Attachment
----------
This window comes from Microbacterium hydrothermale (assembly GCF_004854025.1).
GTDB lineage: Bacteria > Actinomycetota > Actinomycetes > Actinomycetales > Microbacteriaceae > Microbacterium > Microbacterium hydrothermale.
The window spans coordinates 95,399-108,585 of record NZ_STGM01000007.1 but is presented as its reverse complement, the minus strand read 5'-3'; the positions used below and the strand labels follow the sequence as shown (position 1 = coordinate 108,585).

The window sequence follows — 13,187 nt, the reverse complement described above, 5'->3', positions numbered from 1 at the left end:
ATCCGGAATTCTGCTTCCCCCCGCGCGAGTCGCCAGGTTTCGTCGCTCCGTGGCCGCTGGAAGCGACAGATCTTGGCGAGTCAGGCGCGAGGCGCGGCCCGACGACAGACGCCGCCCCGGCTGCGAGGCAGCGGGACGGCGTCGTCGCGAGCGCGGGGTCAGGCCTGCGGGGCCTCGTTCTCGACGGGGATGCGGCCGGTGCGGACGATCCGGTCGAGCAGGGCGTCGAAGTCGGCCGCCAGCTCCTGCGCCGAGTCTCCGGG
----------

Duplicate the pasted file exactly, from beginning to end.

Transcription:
This window comes from Microbacterium hydrothermale (assembly GCF_004854025.1).
GTDB lineage: Bacteria > Actinomycetota > Actinomycetes > Actinomycetales > Microbacteriaceae > Microbacterium > Microbacterium hydrothermale.
The window spans coordinates 95,399-108,585 of record NZ_STGM01000007.1 but is presented as its reverse complement, the minus strand read 5'-3'; the positions used below and the strand labels follow the sequence as shown (position 1 = coordinate 108,585).

The window sequence follows — 13,187 nt, the reverse complement described above, 5'->3', positions numbered from 1 at the left end:
ATCCGGAATTCTGCTTCCCCCCGCGCGAGTCGCCAGGTTTCGTCGCTCCGTGGCCGCTGGAAGCGACAGATCTTGGCGAGTCAGGCGCGAGGCGCGGCCCGACGACAGACGCCGCCCCGGCTGCGAGGCAGCGGGACGGCGTCGTCGCGAGCGCGGGGTCAGGCCTGCGGGGCCTCGTTCTCGACGGGGATGCGGCCGGTGCGGACGATCCGGTCGAGCAGGGCGTCGAAGTCGGCCGCCAGCTCCTGCGCCGAGTCTCCGGG